With Calif. strike over, union faces Md. test

Regional grocery pact expires soon at Giant, Safeway, Super Fresh

March 10, 2004|By Stephen Franklin | Stephen Franklin,CHICAGO TRIBUNE

BAL HARBOUR, Fla. - After settling a 138-day contract dispute in Southern California, the newly named president of the United Food and Commercial Workers union says he's not looking for more fights with grocers.

But union chief Joseph T. Hansen says the test will come soon enough, in Washington and Baltimore, where a contract covering 29,000 workers ends late this month; and in Chicago, where the UFCW has renewed talks with the Dominick's chain.

"If Safeway comes to the table, talking like they did in California we'll have another strike," Hansen said, referring to the Washington-Baltimore talks with Safeway, Giant and Super Fresh supermarket chains.

Dominick's last offer, in November 2002, was resoundingly voted down by union members, a move that prompted owner Safeway Inc. to put the chain up for sale. Safeway has since decided to take the chain off the market, and the union and company recently began a new round of talks for a contract covering about 11,500 workers.

Hansen, a former Milwaukee meat cutter who rose through the UFCW's ranks, is attending the annual winter meeting of the AFL-CIO.

The highly publicized grocery dispute, which idled 59,000 UFCW workers at three Southern California grocers - Albertsons Inc., Kroger Co. and Safeway Inc. - is one of several shadows haunting labor leaders.

John J. Sweeney, president of the AFL-CIO, the umbrella organization for most of the nation's unions, set the mood for the three-day gathering yesterday, saying the "jobs crisis" is organized labor's top priority.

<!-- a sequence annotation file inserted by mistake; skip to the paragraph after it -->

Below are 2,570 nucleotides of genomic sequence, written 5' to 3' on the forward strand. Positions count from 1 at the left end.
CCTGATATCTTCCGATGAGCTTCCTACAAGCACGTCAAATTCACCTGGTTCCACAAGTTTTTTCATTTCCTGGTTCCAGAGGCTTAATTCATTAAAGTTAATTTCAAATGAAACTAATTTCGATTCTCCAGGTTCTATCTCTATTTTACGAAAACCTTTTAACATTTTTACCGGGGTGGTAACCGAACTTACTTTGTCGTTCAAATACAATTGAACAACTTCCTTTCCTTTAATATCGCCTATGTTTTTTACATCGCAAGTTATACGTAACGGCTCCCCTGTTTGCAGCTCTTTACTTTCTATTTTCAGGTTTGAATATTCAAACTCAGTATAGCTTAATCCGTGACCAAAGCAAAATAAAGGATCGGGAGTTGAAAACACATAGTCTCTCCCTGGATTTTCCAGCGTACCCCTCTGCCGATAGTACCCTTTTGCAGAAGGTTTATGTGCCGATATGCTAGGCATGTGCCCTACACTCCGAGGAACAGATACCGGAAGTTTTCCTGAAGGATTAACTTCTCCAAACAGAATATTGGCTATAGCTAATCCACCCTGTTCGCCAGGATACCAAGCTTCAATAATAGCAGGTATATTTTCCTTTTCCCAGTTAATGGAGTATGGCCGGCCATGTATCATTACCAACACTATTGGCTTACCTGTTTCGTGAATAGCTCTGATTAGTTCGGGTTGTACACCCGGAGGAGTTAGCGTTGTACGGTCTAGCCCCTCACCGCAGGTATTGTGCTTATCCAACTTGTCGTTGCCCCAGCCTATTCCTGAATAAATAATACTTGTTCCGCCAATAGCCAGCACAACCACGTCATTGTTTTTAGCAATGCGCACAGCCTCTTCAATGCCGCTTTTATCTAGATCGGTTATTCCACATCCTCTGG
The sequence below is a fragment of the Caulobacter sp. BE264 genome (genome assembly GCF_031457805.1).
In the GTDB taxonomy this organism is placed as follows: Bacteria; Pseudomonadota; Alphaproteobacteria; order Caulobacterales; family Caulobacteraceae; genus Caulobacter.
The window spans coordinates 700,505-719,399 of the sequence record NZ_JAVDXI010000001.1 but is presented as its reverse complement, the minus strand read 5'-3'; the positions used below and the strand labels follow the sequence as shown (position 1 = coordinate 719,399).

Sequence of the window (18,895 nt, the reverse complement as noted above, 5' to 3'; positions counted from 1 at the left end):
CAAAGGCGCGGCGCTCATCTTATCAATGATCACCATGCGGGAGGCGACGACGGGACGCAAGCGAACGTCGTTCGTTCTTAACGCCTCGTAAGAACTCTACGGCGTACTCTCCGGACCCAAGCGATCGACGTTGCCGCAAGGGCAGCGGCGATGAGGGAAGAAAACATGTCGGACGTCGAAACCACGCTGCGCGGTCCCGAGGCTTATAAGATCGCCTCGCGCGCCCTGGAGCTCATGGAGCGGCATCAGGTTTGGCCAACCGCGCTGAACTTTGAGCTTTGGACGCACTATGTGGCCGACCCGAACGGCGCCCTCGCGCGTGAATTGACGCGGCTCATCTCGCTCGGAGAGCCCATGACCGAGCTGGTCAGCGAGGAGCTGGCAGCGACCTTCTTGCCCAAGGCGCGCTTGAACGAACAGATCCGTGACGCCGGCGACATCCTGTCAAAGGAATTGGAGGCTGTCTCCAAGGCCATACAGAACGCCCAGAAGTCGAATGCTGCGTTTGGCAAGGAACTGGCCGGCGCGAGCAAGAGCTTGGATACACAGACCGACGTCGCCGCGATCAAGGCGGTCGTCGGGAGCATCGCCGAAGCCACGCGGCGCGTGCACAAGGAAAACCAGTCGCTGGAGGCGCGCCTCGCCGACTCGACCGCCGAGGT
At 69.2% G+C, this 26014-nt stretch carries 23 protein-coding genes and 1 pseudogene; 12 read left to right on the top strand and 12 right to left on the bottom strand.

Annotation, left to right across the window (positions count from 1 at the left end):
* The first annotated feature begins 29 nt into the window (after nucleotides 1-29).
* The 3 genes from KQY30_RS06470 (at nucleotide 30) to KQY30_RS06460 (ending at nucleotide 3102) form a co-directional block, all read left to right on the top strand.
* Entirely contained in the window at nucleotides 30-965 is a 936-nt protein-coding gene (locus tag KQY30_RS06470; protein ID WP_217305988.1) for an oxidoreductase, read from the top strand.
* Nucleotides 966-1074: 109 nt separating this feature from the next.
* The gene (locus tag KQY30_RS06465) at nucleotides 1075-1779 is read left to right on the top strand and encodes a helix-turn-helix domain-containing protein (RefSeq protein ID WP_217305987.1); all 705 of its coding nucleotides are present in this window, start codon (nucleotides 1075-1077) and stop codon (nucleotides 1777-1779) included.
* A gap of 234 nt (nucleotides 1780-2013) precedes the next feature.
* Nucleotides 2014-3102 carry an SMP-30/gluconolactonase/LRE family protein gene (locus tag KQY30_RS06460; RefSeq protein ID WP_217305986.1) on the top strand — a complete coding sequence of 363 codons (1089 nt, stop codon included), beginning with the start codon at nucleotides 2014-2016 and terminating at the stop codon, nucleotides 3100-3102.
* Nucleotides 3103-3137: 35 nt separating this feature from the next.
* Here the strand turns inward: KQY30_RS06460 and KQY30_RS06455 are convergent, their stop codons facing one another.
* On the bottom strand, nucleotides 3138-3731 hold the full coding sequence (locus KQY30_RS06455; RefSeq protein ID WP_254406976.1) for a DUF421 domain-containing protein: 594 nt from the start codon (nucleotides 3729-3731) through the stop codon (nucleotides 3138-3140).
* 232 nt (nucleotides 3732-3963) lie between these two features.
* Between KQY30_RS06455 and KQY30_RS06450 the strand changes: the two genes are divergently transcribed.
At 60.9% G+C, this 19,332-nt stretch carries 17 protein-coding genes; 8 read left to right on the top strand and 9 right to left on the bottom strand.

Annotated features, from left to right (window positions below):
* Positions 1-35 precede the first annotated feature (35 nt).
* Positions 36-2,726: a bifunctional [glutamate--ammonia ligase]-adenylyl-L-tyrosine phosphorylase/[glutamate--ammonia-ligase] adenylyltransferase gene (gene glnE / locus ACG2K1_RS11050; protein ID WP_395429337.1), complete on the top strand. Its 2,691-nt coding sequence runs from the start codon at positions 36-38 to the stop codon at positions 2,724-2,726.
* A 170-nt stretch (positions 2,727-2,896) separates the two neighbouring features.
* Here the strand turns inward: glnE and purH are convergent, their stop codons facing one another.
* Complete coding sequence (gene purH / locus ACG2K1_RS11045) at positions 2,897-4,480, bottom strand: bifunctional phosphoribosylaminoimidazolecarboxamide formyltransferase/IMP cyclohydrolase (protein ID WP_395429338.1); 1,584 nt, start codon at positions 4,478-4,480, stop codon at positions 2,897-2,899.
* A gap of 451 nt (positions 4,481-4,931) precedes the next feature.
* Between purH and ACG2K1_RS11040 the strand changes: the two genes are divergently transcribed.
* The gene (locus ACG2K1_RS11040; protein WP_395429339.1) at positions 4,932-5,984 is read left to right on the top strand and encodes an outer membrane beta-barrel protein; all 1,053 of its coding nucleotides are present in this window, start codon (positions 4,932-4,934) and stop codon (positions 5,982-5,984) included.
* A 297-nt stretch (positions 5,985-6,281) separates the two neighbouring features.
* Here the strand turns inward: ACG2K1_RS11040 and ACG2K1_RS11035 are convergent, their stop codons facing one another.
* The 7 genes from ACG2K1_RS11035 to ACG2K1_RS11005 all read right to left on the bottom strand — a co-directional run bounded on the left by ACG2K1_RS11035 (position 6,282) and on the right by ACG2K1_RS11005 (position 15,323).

Since January 2001, the nation's factories have lost 2.8 million jobs. Overall, U.S. job losses have reached 2.2 million.

Andy Stern, president of the 1.5 million-member Service Employees International Union, the nation's largest union, said organized labor should exert its "maximum strength" against increasingly "determined employers."

Waging one of labor's largest confrontations in many years, officials of the 1.4 million-member UFCW describe their effort as a victory, saying the union held the line on many of the grocers' demands and kept its workers rallied together.

Others, however, note that the union wound up accepting a lower wage scale and lower benefits for newly hired workers. Though the supermarkets' workers voted for the contract, others complained that they had expected more after the long, financially punishing dispute.

In related news yesterday, Kroger Co. and Albertsons Inc., reported quarterly earnings that were sharply lower because of the 4 1/2 -month strike and lockouts in Southern California.

Albertsons said its fourth-quarter income fell 37 percent, and larger rival Kroger reported a $337.4 million loss for the period, which included a large charge.

In the three months that ended Jan. 31, Kroger's loss amounted to 45 cents per share, compared with earnings of $381 million, or 50 cents per share, a year earlier.

Albertsons said it earned $130 million, or 35 cents per share, compared with profits of $205 million, or 54 cents a share, in the fourth quarter of 2002.

In addition to taking a bite out of grocers' profits, the labor dispute exhausted the union's strike fund. Union officials said they spent almost $100 million from their strike fund.

In the wake of that dispute, which was resolved late last month, union officials said they have learned some lessons and re-evaluated some priorities.

The union's effort to organize giant Wal-Mart Stores Inc. will be re-examined and expanded, Hansen said. The union has been trying to organize Wal-Mart workers for the past few years but has not had any success in the United States.

Wal-Mart's lower costs became a factor in the Southern California dispute, with established grocers saying they needed to trim expenses before Wal-Mart gained ground.

The Chicago Tribune is a Tribune Publishing newspaper.

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